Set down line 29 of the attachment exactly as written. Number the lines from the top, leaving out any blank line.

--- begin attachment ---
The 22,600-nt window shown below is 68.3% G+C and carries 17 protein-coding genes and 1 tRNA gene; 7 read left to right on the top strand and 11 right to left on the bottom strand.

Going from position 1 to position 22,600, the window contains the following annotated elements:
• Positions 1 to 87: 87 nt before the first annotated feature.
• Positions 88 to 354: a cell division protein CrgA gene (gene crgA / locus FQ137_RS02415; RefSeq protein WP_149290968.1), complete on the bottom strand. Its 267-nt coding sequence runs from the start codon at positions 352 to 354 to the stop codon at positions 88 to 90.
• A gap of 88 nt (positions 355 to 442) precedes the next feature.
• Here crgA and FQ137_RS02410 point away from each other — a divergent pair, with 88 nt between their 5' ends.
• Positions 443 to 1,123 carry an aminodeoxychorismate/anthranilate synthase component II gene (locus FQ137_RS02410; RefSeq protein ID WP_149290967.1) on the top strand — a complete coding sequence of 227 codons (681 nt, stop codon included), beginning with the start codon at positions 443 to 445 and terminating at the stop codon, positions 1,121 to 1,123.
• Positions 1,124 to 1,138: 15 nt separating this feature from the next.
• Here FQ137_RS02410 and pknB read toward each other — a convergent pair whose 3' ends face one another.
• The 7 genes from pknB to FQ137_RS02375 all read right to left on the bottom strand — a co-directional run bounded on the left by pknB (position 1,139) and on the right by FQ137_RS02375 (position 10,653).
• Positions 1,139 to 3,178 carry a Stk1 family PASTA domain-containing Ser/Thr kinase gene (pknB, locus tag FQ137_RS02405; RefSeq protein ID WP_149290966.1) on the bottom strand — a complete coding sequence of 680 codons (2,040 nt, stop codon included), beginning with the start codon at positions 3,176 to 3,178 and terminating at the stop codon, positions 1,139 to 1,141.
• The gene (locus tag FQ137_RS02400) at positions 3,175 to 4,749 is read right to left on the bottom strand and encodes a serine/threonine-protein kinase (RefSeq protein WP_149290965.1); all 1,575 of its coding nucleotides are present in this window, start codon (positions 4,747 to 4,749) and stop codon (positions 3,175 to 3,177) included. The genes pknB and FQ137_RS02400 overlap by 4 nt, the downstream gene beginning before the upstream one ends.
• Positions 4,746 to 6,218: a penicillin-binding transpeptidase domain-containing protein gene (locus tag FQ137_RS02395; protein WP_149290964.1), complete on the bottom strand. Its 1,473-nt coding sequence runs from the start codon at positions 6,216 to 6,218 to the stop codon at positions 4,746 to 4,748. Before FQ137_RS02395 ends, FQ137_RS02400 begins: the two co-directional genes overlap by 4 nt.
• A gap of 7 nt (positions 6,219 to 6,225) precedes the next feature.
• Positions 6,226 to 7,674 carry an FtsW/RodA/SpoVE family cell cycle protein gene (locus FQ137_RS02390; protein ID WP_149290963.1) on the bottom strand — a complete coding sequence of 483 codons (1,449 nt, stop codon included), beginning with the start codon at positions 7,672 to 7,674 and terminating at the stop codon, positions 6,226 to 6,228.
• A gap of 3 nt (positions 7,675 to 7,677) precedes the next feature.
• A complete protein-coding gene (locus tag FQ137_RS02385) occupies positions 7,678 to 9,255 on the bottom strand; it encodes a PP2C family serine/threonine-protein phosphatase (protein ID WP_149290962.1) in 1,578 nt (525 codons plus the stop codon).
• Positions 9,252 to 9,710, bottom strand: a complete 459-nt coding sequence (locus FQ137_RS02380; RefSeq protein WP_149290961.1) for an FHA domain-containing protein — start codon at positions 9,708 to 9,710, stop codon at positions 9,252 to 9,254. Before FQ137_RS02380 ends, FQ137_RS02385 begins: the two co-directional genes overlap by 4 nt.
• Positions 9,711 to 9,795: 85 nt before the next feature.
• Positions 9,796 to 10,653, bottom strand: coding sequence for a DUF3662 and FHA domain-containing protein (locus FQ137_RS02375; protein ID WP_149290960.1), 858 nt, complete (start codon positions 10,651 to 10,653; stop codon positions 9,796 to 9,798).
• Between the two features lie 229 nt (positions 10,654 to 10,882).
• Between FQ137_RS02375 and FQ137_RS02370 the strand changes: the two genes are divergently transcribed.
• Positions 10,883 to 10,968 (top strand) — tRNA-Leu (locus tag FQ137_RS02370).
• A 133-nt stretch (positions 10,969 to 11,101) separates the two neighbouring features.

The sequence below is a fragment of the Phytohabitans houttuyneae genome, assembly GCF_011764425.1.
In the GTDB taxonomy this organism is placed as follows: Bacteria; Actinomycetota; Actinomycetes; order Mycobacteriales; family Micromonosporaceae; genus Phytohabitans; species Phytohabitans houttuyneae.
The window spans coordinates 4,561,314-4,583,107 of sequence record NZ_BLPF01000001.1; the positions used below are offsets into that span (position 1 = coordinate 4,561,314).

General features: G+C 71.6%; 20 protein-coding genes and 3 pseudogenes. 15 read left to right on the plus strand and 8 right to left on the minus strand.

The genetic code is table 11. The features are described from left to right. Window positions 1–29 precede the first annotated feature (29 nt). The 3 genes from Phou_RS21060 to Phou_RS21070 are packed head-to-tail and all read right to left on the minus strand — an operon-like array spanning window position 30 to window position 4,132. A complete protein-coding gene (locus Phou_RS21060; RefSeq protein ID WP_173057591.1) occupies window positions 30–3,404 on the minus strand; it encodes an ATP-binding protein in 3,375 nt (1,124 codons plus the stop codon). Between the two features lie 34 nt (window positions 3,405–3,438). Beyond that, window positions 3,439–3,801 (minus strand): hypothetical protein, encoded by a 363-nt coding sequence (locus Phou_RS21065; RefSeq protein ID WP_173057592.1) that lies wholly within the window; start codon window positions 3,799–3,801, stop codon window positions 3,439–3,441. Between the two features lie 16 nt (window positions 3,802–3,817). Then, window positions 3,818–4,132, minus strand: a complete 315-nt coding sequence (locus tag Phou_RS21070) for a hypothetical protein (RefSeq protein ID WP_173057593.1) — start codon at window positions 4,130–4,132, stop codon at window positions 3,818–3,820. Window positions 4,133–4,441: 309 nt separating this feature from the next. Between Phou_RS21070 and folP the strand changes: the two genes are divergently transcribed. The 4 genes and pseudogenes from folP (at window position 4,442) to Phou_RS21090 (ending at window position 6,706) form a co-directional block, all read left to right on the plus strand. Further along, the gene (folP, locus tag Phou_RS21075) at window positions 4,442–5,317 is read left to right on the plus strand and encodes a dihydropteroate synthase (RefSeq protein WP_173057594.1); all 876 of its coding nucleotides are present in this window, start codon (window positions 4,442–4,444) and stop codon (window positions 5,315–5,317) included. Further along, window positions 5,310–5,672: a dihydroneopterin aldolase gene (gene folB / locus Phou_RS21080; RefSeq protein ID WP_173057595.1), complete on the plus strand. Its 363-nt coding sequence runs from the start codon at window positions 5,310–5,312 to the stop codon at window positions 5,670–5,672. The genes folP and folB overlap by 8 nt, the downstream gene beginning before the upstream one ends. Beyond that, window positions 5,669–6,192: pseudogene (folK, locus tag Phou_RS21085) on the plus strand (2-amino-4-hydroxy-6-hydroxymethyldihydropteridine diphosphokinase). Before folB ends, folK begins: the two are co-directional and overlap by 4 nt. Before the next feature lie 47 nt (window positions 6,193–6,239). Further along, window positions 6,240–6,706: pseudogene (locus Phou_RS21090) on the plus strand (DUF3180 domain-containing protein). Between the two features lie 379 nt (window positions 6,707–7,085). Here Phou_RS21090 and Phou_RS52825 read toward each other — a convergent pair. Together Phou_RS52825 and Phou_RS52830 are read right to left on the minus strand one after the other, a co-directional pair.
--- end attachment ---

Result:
The genetic code is table 11. The features are described from left to right. Window positions 1–29 precede the first annotated feature (29 nt). The 3 genes from Phou_RS21060 to Phou_RS21070 are packed head-to-tail and all read right to left on the minus strand — an operon-like array spanning window position 30 to window position 4,132. A complete protein-coding gene (locus Phou_RS21060; RefSeq protein ID WP_173057591.1) occupies window positions 30–3,404 on the minus strand; it encodes an ATP-binding protein in 3,375 nt (1,124 codons plus the stop codon). Between the two features lie 34 nt (window positions 3,405–3,438). Beyond that, window positions 3,439–3,801 (minus strand): hypothetical protein, encoded by a 363-nt coding sequence (locus Phou_RS21065; RefSeq protein ID WP_173057592.1) that lies wholly within the window; start codon window positions 3,799–3,801, stop codon window positions 3,439–3,441. Between the two features lie 16 nt (window positions 3,802–3,817). Then, window positions 3,818–4,132, minus strand: a complete 315-nt coding sequence (locus tag Phou_RS21070) for a hypothetical protein (RefSeq protein ID WP_173057593.1) — start codon at window positions 4,130–4,132, stop codon at window positions 3,818–3,820. Window positions 4,133–4,441: 309 nt separating this feature from the next. Between Phou_RS21070 and folP the strand changes: the two genes are divergently transcribed. The 4 genes and pseudogenes from folP (at window position 4,442) to Phou_RS21090 (ending at window position 6,706) form a co-directional block, all read left to right on the plus strand. Further along, the gene (folP, locus tag Phou_RS21075) at window positions 4,442–5,317 is read left to right on the plus strand and encodes a dihydropteroate synthase (RefSeq protein WP_173057594.1); all 876 of its coding nucleotides are present in this window, start codon (window positions 4,442–4,444) and stop codon (window positions 5,315–5,317) included. Further along, window positions 5,310–5,672: a dihydroneopterin aldolase gene (gene folB / locus Phou_RS21080; RefSeq protein ID WP_173057595.1), complete on the plus strand. Its 363-nt coding sequence runs from the start codon at window positions 5,310–5,312 to the stop codon at window positions 5,670–5,672. The genes folP and folB overlap by 8 nt, the downstream gene beginning before the upstream one ends. Beyond that, window positions 5,669–6,192: pseudogene (folK, locus tag Phou_RS21085) on the plus strand (2-amino-4-hydroxy-6-hydroxymethyldihydropteridine diphosphokinase). Before folB ends, folK begins: the two are co-directional and overlap by 4 nt. Before the next feature lie 47 nt (window positions 6,193–6,239). Further along, window positions 6,240–6,706: pseudogene (locus Phou_RS21090) on the plus strand (DUF3180 domain-containing protein). Between the two features lie 379 nt (window positions 6,707–7,085). Here Phou_RS21090 and Phou_RS52825 read toward each other — a convergent pair. Together Phou_RS52825 and Phou_RS52830 are read right to left on the minus strand one after the other, a co-directional pair.